If a "node enters the system" I assume that it connects to some port. And that's exactly where you get the IP from. e.g. in Java:
Socket socket = serverSocket.accept();
InetAddress addr = socket.getInetAddress()
System.out.println("new host with IP " + addr.getHostAddress() + " entered the system");
Alternatively, you could resolve the FQDN of your system.
nslookup `hostname --fqdn`
groovy -e 'println java.net.InetAddress.getLocalHost().getHostAddress()'
The FQDN depends on your host configuration though and might resolve to 127.0.0.1 which isn't very helpful.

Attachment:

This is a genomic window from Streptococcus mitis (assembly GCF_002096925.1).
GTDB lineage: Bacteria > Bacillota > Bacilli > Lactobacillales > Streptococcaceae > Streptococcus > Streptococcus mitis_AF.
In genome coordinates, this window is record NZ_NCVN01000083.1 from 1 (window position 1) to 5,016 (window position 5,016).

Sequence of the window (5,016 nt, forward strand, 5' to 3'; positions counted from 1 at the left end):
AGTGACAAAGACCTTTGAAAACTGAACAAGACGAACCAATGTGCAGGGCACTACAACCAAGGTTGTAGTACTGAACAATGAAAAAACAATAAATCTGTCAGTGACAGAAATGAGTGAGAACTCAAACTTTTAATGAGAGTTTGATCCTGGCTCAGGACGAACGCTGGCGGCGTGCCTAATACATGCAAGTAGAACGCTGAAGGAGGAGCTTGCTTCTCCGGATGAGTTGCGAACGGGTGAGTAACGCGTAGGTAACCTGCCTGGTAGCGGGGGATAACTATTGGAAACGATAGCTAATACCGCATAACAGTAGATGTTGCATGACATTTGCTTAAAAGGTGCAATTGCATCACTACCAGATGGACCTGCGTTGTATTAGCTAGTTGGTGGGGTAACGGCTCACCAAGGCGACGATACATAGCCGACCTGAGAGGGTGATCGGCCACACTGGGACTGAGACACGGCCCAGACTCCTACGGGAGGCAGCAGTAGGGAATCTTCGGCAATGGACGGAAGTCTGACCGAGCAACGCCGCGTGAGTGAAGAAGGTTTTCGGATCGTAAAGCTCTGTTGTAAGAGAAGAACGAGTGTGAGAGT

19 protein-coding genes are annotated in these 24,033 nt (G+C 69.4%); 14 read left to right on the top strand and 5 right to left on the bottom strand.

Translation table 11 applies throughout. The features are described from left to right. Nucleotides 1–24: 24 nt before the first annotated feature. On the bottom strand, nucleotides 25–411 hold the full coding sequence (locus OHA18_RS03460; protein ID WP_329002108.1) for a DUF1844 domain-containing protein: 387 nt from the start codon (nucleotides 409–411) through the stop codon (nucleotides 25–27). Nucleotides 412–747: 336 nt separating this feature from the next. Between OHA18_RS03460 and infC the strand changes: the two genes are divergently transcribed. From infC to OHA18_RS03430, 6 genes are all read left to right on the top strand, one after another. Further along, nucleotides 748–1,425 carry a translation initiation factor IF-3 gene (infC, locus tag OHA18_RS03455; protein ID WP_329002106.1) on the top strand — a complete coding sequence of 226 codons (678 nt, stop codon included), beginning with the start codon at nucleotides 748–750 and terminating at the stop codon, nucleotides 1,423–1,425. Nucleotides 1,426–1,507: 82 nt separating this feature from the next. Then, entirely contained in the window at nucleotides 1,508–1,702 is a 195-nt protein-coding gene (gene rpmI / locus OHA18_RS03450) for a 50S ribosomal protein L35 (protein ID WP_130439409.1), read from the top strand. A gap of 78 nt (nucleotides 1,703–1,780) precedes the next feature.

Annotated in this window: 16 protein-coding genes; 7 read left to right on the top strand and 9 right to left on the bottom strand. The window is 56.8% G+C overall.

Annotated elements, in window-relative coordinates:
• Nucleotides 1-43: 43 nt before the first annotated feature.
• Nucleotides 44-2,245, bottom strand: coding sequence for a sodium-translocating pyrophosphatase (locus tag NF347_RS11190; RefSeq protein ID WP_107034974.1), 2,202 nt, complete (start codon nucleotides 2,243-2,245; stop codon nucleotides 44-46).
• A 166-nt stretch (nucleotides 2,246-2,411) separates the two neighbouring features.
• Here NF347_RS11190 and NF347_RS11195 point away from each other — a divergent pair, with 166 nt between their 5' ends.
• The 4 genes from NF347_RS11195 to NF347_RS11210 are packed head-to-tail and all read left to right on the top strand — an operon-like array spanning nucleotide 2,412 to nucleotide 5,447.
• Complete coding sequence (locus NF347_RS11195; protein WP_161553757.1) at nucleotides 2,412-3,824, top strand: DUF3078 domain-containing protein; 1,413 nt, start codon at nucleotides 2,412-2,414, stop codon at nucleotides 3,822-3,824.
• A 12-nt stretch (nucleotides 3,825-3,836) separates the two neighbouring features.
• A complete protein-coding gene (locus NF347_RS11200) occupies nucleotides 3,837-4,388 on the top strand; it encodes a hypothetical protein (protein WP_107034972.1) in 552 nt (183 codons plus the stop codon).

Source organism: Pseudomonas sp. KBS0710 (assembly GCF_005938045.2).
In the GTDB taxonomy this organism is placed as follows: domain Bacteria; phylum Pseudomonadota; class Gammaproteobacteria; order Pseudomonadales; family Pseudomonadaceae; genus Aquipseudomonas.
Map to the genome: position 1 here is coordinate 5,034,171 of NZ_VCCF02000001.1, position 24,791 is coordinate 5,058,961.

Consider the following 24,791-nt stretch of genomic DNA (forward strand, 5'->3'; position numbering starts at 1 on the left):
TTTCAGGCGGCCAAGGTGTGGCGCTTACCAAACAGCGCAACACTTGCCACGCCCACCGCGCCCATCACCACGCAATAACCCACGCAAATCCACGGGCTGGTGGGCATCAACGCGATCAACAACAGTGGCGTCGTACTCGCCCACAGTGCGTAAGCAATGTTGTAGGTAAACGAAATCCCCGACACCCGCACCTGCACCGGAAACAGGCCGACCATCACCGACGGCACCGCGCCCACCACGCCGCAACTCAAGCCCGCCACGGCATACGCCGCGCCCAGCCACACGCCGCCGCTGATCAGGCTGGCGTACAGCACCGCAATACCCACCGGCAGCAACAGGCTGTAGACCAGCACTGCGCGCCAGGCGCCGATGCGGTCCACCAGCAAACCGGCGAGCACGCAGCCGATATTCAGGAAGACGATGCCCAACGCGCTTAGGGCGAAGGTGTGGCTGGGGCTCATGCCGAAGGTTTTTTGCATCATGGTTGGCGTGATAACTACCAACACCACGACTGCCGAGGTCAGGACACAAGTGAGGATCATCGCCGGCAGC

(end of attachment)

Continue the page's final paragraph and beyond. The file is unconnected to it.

As a third option that's specific to EC2, you could also use the AWS SDK or EC2 CLI:
# using CLI
ec2-describe-instances | grep INSTANCE | cut -f4
This returns a list of public DNS names that resolve to private IPs when resolved from within EC2 (try piping the output into
xargs -n1 nslookup on an EC2 instance or outside EC2 respectively). You could of course filter the list to only show instances started from special AMIs you're interested in.